The space of physical events will be described by a real, smooth manifold of dimension coordinatised by local coordinates , and provided with smooth vector fields with components and linear forms , () in the local coordinate system, as well as further geometrical objects such as tensors, spinors, connections13. At each point, linearly independent vectors (linear forms) form a linear space, the tangent space (cotangent space) of . We will assume that the manifold is space- and time-orientable. On it, two independent fundamental structural objects will now be introduced.
The first is a prescription for the definition of the distance between two infinitesimally close points on , eventually corresponding to temporal and spatial distances in the external world. For , we need positivity, symmetry in the two points, and the validity of the triangle equation. We know that must be homogeneous of degree one in the coordinate differentials connecting the points. This condition is not very restrictive; it still includes Finsler geometry [281, 126, 224] to be briefly touched, below.
In the following, is linked to a non-degenerate bilinear form , called the first fundamental form; the corresponding quadratic form defines a tensor field, the metrical tensor, with components such that14. Besides the norm of a vector , the “angle” between directions , can be defined by help of the metric:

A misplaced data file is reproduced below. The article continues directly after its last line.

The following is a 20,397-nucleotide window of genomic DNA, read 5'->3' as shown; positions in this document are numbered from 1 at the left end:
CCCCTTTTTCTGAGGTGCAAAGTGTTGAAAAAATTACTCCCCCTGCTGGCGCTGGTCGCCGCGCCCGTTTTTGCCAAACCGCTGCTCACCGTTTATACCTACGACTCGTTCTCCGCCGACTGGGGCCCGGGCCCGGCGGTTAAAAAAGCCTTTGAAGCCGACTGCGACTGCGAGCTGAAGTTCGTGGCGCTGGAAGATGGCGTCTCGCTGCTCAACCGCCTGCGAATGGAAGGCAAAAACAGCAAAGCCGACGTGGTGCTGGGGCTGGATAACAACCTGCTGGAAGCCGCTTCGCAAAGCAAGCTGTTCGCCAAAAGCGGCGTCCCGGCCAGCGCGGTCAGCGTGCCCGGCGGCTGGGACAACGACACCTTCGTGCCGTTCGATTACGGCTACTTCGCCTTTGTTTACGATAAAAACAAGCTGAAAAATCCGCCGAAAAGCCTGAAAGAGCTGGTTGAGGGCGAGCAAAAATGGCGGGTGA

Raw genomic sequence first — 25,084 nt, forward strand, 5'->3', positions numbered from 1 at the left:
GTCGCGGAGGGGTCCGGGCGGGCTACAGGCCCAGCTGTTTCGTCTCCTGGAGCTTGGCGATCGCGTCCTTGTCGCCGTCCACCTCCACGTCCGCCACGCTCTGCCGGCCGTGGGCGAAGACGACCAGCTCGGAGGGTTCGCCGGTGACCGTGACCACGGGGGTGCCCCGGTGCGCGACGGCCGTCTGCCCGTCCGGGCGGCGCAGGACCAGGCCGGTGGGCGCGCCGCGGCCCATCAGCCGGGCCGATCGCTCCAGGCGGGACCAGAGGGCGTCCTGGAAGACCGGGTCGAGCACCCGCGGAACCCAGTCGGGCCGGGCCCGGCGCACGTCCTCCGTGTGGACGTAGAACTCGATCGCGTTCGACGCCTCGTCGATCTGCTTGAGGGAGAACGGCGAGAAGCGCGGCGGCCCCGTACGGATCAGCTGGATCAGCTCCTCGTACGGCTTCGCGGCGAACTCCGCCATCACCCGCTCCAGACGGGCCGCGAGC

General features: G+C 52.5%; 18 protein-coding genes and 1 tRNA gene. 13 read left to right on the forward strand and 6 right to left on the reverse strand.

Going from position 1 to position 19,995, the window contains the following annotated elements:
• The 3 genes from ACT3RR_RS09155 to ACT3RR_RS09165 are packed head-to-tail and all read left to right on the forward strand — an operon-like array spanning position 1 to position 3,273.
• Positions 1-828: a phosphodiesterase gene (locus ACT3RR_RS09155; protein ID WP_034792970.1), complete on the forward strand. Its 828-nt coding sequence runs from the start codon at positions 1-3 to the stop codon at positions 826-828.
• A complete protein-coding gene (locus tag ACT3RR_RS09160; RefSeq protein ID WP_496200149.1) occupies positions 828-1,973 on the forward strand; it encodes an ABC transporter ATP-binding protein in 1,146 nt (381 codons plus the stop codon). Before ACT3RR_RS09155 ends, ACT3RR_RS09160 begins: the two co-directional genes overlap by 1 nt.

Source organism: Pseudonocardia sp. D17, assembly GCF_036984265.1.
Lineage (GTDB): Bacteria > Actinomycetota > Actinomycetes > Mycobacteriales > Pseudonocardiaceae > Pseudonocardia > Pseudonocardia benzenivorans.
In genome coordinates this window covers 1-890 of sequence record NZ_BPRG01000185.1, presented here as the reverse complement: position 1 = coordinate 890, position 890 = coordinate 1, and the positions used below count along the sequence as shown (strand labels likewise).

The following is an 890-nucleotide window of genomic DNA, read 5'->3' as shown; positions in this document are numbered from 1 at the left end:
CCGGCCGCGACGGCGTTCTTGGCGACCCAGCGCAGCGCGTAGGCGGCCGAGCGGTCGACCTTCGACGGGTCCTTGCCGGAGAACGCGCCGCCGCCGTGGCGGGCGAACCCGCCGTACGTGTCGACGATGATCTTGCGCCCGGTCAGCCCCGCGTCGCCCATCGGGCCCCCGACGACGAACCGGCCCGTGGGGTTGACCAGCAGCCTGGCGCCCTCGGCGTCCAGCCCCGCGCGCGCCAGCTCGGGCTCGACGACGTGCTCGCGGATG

From this we note that an antisymmetric part of the metrical tensor does not influence distances and norms but angles.
With the metric tensor having full rank, its inverse is defined through15
We are used to being a symmetric tensor field, i.e., with and with only components; in this case the metric is called Riemannian if its eigenvalues are positive (negative) definite and Lorentzian if its signature is 16. In the following this need not hold, so that the decomposition obtains17:
For an asymmetric metric, the inverse , pp. 223–224)18 and also by Schrödinger . Eddington also calculated Equation (8); in his expression the term is missing (cf. , p. 233).
The manifold is called space-time if and the metric is symmetric and Lorentzian, i.e., symmetric and with signature . Nevertheless, sloppy contemporaneaous usage of the term “space-time” includes arbitrary dimension, and sometimes is applied even to metrics with arbitrary signature.
In a manifold with Lorentzian metric, a non-trivial real conformal structure always exists; from the equationcausal structure is provided by the equivalence class of metrics . For an asymmetric metric, this structure can exist as well; it then is determined by the symmetric part of the metric alone taken to be Lorentzian.
A special case of a space with a Lorentzian metric is Minkowski space, whose metrical components, in Cartesian coordinates, are given by19; then holds for the Lorentz group of generators .